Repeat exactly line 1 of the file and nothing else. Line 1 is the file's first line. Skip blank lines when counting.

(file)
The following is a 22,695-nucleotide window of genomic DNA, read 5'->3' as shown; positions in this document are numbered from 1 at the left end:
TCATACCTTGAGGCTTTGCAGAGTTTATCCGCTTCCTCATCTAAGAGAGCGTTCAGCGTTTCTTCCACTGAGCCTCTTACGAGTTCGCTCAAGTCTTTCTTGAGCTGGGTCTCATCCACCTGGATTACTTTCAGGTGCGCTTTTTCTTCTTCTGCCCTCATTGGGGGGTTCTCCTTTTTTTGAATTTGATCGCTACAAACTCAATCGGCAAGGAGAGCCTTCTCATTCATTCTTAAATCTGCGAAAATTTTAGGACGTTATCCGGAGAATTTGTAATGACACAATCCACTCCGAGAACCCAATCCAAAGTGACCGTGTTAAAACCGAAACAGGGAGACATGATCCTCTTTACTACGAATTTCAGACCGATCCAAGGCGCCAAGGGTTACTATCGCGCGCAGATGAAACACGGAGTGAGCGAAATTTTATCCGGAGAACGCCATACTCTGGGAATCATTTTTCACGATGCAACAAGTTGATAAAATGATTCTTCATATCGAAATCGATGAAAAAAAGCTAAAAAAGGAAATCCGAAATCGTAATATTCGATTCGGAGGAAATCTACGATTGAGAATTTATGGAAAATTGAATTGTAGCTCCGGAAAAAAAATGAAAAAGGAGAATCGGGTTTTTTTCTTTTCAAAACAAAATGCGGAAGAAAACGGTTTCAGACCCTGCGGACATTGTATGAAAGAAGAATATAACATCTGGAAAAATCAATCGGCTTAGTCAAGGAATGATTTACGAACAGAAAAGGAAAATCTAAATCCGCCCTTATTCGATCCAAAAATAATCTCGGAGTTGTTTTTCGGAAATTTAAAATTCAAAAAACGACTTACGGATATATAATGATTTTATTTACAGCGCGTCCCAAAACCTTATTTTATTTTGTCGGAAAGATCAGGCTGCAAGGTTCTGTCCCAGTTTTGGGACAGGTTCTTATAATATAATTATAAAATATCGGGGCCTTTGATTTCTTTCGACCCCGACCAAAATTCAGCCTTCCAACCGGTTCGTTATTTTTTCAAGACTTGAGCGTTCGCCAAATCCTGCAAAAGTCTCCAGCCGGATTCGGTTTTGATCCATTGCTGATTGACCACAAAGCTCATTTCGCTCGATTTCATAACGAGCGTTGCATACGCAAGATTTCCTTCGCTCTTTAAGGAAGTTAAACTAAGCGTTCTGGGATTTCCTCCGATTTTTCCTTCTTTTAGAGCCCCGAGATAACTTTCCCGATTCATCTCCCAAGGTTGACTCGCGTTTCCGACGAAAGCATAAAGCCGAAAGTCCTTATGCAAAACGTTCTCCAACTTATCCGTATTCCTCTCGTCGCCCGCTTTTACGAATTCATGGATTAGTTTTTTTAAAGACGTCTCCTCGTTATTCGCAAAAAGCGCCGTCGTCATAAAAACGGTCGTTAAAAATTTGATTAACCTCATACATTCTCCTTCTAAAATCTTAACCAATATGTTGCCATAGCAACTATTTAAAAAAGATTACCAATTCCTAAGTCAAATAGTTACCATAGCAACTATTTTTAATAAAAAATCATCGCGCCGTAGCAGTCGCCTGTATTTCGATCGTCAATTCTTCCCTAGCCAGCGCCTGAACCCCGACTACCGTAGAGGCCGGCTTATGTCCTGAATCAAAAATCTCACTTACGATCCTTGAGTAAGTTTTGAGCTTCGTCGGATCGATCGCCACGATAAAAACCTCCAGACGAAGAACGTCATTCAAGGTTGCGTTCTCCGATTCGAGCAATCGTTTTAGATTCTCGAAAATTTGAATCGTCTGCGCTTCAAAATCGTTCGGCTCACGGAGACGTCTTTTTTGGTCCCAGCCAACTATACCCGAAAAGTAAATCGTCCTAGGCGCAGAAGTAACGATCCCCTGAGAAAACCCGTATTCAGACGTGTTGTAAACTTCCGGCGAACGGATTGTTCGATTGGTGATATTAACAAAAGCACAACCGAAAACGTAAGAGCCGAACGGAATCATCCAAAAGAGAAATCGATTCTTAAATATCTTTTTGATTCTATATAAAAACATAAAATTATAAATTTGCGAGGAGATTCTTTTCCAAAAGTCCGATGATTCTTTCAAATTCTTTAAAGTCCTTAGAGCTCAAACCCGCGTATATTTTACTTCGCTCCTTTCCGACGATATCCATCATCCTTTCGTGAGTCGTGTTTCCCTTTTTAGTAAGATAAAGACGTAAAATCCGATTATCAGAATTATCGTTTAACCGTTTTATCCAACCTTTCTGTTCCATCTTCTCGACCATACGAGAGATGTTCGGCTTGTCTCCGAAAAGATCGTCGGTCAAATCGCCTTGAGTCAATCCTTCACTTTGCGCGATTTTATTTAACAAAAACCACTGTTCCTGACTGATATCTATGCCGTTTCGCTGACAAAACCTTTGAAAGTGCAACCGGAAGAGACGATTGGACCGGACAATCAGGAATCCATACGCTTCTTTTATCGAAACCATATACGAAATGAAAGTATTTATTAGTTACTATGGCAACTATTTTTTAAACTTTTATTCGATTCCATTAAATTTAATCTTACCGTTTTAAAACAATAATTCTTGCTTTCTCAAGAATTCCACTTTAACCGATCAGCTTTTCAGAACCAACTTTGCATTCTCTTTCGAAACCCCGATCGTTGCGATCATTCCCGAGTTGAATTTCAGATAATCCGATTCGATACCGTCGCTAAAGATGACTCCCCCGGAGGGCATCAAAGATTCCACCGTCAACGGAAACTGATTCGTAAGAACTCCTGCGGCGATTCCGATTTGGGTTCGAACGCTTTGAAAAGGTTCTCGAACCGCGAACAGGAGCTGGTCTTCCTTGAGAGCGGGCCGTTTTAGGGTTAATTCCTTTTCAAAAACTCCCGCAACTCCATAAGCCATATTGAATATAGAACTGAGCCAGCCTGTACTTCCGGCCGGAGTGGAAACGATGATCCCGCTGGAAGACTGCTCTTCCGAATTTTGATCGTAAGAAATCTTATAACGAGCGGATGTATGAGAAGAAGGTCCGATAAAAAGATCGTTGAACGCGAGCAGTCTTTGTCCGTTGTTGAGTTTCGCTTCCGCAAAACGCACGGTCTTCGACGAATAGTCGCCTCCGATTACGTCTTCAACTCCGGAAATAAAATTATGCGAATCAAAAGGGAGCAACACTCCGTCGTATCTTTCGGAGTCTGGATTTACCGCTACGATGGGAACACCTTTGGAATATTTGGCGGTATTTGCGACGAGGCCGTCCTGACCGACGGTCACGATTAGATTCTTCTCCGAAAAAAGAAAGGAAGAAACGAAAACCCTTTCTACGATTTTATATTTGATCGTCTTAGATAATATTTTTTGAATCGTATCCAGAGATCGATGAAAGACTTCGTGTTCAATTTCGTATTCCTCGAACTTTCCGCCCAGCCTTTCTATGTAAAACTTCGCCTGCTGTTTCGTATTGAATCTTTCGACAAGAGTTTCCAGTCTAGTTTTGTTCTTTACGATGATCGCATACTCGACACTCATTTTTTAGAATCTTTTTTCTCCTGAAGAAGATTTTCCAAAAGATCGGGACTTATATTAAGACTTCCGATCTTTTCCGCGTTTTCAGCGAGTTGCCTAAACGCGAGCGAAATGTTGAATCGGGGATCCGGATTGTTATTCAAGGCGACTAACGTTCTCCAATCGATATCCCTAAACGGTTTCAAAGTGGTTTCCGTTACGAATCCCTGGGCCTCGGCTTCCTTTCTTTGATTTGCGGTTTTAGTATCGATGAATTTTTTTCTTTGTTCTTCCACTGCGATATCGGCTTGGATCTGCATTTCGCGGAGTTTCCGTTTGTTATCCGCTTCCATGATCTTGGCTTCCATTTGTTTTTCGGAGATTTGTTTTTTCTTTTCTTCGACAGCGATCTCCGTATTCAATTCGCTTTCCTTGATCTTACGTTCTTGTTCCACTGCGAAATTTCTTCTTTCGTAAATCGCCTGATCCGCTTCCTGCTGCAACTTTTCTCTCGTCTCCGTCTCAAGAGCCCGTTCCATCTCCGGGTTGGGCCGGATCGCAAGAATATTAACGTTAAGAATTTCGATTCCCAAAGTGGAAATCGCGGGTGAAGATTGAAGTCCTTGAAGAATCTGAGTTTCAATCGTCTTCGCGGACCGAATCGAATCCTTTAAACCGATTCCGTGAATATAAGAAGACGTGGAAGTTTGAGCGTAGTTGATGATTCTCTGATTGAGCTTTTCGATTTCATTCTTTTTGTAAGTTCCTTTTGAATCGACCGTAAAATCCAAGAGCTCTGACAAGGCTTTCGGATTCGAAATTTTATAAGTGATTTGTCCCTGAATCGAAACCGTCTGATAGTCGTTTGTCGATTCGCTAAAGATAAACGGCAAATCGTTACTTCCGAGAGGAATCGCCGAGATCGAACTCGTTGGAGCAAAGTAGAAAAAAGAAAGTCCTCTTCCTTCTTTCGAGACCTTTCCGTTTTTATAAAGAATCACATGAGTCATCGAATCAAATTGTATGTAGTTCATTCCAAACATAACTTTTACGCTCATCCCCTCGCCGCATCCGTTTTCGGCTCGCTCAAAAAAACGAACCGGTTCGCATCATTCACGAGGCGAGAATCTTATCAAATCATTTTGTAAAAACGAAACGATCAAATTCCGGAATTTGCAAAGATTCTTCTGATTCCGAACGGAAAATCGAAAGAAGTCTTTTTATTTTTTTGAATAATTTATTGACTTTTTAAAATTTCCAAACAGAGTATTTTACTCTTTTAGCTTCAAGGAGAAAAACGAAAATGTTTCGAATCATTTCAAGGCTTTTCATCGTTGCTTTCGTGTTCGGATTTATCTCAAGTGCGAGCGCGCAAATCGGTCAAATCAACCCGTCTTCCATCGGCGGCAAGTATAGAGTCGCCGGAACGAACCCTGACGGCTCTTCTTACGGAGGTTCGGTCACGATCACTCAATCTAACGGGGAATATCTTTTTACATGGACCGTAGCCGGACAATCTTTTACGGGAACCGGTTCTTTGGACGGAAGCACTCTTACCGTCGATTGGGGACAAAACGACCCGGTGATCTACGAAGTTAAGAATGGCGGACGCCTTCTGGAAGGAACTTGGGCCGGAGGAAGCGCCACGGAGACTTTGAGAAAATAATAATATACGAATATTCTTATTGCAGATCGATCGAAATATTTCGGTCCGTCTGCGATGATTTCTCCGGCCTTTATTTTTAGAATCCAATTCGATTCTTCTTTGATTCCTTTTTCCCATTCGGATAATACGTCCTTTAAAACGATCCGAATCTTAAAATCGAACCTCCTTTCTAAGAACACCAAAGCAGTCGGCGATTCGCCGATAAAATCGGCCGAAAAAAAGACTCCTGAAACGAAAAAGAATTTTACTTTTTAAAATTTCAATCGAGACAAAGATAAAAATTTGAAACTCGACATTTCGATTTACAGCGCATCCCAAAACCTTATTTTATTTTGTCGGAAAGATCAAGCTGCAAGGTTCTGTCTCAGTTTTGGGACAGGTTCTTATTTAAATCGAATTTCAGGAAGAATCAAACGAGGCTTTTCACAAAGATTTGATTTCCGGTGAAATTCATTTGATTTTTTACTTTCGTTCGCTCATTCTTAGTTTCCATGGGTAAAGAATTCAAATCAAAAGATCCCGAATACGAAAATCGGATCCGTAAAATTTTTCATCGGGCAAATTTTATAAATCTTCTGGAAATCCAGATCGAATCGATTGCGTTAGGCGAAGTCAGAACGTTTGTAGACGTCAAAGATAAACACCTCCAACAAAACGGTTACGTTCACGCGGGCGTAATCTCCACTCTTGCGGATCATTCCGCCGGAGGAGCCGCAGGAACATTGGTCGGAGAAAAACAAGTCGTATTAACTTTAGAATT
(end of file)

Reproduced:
The following is a 22,695-nucleotide window of genomic DNA, read 5'->3' as shown; positions in this document are numbered from 1 at the left end: